Password-stealing and keylogging malware spread via fake downloads

Cybercriminals are using online advertisements for fake versions of popular software to trick users into downloading three forms of malware – including a malicious browser extension with the same abilities as Trojan horse malware – which provide attackers usernames and passwords, and remote backdoor access to infected Windows PCs.

The attacks, which distribute two seemingly undocumented forms of custom-developed malware, were detailed by Cisco Talos cybersecurity researchers who named the campaign ‘tycoon’. It appears that the campaign has been working to some extent since 2018 and the malware is under continuous development.

More than half of the victims are in Canada, but there have also been victims around the world, including in the United States, Europe, Australia and Nigeria.

TO SEE: A winning strategy for cybersecurity (ZDNet special report)

Researchers believe that victims are tricked into downloading the malware via malicious advertisements – malicious online advertisements – which trick them into downloading bogus installers of popular software onto their systems. Users are likely to search for legitimate versions of software, but are directed to malicious versions by advertisements.

Some of the software users are tricked into downloading include fake versions of messaging apps such as Viber and WeChat, as well as fake installers for popular video games like Battlefield.

The installer does not install the advertised software, but instead installs three forms of malware: a password stealer, a backdoor, and a malicious browser extension, which enables keylogging and taking screenshots of what the infected user is looking at.

The distributed password stealer in the attacks is known as Redline, a relatively common piece of malware that steals all usernames and passwords it finds on the infected system. Magnate previously distributed another password stealer, Azorult. The switch to Redline is likely because Azorult, like many other forms of malware, stopped working properly after the release of Chrome 80 in February 2020.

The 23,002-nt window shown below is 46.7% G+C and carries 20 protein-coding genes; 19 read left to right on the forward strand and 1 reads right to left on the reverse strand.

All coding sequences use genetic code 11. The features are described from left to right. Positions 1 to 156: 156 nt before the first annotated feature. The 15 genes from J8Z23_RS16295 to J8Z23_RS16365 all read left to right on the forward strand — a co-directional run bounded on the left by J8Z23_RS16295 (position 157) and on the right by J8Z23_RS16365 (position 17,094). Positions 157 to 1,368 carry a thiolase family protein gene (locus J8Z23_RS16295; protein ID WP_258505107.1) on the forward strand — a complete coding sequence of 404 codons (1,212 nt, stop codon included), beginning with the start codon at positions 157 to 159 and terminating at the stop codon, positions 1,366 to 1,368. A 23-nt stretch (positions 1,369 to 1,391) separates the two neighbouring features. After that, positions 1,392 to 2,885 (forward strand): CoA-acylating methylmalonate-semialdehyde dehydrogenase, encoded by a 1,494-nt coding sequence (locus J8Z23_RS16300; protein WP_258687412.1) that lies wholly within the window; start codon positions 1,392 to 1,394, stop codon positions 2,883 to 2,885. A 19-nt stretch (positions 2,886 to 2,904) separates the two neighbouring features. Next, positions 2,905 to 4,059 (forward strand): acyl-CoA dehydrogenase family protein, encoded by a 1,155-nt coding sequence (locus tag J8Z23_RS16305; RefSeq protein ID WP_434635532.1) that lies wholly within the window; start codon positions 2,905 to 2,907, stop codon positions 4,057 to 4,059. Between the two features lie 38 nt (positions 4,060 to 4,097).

While password stealers are both off-the-shelf malware, the previously undocumented backdoor installer – which the researchers called MagnatBackdoor – appears to be a more bespoke form of malware that has been distributed since 2019, although there were times when distribution stopped for months.

MagnatBackdoor configures the infected Windows system to allow stealth Remote Desktop Protocol (RDP) access, as well as adding a new user and scheduling the system to ping a command and control server run by attackers at regular intervals. The backdoor allows the attackers to secretly access the PC remotely when needed.

The third payload is a downloader for a malicious Google Chrome extension, which researchers have named MagnatExtension. The extension is delivered by the attackers and is not from the Chrome Extension Store.

SEE: Hackers are turning to this simple technique to install their malware on PCs

This extension contains various ways to steal data directly from the web browser, including the ability to take screenshots, steal cookies, steal information entered in forms, as well as a keylogger, which records anything the user types in the browser. All of this information is then sent back to the attackers.

The researchers compared the capabilities of the extension to a banking Trojan. They suggest that the ultimate goal of the malware is to obtain user credentials, either to sell them on the dark web or for further exploitation by attackers. The cybercriminals behind MagnatBackdoor and MagnatExtension have spent years developing and updating the malware and it is expected to continue.

“Both of these families have been the subject of constant development and improvement by their authors – this is probably not the last we hear about them,” said Tiago Pereira, security researcher at Cisco Talos. .

“We believe that these campaigns use malvertising as a way to reach users interested in software-related keywords and present them with links to download popular software. This type of threat can be very effective and requires implementation implementation of multiple layers of security controls, such as endpoint protection, network filtering, and security awareness sessions,” he added.


Sam D. Gomez